King County health officer: Decreasing COVID-19 trends are ‘hopeful signs’
There seems to be hope on the horizon this week in terms of COVID-19 case and hospitalization trends in Washington, particularly in King County.
“This week’s forecast has unstable weather continuing with sunbreaks possible late in the week,” said Dr. Jeff Duchin, health officer with Public Health — Seattle & King County, about the local COVID-19 outlook in his weekly briefing on Friday.
After about six weeks of increasing counts, the number of new COVID-19 cases in King County has decreased slightly by 5%, according to Duchin. The 14-day incidence rate is approximately 250 cases per 100,000 residents, which is similar to last week’s rate but almost double that of the end of the fall and winter surge in early March.
Since early March, case rates have been trending up for all age groups except those 65 or older, Duchin says, with the highest rates in those aged 18-24, followed by 25-49 year-olds and the 5-17 age group.
Over the past two weeks, those increasing rates have leveled off for most age groups, Duchin noted, except for the youngest age groups.
“This leveling off in case numbers and incidence rates are hopeful signs, although the immediate future direction remains uncertain,” he said.
In terms of hospitalizations, Dr. Duchin says the recent trend of more younger and middle aged adults being hospitalized for COVID-19 remains unchanged, though the overall risk of hospitalization remains highest for older adults. Over the past week, there has been a decrease in hospitalizations of 20% compared to the prior seven days, which Duchin referred to as a “welcome decrease” that he hopes is sustained. Currently, one King County resident is being hospitalized every hour and 26 minutes.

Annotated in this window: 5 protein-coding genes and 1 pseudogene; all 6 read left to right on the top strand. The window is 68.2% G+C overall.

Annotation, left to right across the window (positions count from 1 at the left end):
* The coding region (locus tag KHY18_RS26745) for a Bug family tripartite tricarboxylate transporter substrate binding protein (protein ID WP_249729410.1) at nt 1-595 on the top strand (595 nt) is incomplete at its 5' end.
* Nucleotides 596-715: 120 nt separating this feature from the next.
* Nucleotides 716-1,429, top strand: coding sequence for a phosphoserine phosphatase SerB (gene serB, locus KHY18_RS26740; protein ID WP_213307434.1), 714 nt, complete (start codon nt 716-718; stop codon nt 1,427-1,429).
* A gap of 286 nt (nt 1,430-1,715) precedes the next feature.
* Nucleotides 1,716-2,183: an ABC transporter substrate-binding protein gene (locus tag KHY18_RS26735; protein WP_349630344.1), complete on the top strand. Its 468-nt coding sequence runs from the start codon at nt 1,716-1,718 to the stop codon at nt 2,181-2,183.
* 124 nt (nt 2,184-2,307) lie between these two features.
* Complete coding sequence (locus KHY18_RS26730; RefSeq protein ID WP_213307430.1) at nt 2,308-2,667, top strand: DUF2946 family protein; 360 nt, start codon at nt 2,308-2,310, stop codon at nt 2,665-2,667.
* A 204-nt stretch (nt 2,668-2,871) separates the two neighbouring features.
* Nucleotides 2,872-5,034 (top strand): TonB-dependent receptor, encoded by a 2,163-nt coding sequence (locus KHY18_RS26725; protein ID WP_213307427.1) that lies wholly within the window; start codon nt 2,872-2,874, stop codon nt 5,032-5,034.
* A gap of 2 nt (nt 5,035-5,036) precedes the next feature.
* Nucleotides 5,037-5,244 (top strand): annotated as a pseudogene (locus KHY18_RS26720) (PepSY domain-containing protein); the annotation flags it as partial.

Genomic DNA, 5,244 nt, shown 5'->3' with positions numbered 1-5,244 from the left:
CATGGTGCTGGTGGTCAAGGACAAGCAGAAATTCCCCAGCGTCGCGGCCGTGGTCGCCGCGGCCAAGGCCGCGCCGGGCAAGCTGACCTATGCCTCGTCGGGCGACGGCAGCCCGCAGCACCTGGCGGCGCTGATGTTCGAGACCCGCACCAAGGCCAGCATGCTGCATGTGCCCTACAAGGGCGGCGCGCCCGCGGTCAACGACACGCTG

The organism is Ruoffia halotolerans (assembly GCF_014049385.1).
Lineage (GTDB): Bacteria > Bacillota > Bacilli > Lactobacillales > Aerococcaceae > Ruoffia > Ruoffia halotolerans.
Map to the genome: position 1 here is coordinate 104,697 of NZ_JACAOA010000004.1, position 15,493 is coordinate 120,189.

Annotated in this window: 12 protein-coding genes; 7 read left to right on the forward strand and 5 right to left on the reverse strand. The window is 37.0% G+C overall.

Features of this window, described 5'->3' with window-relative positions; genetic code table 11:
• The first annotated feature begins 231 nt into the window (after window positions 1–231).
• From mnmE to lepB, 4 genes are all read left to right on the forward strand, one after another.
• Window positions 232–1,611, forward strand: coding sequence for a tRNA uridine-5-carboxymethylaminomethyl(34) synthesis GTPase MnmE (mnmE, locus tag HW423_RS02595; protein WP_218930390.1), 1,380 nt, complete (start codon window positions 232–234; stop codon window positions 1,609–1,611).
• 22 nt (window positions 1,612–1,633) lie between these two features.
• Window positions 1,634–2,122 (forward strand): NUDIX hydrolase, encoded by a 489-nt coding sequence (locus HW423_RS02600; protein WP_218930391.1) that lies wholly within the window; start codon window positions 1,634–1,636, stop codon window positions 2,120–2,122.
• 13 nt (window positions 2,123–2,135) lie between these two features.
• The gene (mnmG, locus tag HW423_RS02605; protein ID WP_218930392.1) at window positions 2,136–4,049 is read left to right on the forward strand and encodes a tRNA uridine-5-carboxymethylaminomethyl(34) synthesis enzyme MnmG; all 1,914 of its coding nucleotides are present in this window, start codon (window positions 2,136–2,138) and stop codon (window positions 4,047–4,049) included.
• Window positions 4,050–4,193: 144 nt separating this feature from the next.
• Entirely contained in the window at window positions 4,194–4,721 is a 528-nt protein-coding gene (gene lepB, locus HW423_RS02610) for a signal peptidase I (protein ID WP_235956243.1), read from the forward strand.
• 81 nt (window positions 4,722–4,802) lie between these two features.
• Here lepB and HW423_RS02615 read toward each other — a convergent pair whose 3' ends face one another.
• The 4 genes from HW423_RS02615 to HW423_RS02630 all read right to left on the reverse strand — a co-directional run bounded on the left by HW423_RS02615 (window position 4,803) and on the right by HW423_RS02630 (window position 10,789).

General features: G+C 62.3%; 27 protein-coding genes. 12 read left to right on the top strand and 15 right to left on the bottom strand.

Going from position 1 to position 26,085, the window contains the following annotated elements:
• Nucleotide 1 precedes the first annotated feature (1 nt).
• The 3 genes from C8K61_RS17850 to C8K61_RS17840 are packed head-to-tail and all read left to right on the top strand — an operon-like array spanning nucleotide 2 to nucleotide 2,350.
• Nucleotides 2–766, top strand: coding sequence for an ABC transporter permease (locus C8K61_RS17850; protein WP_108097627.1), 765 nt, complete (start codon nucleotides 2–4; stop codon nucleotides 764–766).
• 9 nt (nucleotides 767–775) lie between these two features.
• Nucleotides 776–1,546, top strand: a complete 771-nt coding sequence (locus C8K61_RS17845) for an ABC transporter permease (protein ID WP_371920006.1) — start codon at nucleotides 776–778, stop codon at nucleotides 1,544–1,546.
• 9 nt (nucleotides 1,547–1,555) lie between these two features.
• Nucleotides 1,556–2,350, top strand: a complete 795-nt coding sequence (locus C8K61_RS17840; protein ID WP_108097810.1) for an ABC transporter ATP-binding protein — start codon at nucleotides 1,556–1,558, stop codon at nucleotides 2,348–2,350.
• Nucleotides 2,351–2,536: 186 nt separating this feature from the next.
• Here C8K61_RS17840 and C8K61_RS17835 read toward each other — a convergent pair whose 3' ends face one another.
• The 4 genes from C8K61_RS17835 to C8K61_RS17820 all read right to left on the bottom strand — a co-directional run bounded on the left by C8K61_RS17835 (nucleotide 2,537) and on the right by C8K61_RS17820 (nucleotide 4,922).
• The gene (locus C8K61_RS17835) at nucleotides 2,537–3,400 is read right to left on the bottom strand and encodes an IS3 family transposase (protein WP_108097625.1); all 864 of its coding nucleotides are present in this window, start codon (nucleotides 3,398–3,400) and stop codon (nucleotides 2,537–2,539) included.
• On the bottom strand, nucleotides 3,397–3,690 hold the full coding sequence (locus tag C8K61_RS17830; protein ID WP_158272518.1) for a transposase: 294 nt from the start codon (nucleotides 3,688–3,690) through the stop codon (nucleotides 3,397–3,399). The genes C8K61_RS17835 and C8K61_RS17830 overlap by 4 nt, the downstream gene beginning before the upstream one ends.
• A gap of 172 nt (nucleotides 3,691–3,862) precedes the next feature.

Deaths related to COVID-19 have remained relatively low in King County compared to the fall and winter surge, a number that Dr. Duchin says has been stable now for a few weeks.
Easier to get vaccinated than ever before
In King County, the COVID-19 vaccine supply has increased and it is now easier to get an appointment than ever. At most sites, no appointment is needed as many are now accepting walk-ups.
The county’s strategy has pivoted from a focus on mass vaccination sites to making vaccinations as convenient as possible for people, and to answer questions from those who may still be hesitant.
Dr. Duchin says it’s understandable that some people may still have questions or concerns, and that people should always have the opportunity to get their questions answered about any medical treatments before they choose to take them, including vaccines. He does recommend the vaccine for those who can get it, however, even for those who believe they are not at risk for severe illness.
As part of his support for the vaccine, Duchin points out that if you don’t get hospitalized for COVID-19, you can still get long-COVID, which he says is something you want to avoid. While the risk of severe illness, hospitalization, and death increases with age, it can impact young age groups as well, Duchin said, and if you’re not concerned about being infected yourself, remember that you can spread it to others before you show symptoms.
On top of all that, there are people with weakened immune systems or, due to a variety of medical reasons, individuals who cannot get vaccinated, and they depend on others to get vaccinated to protect them and reduce the spread of the virus in the community.
“Getting vaccinated is important not only for our own health, but for the health of our family members, friends, coworkers, and our community and economy,” Duchin said.
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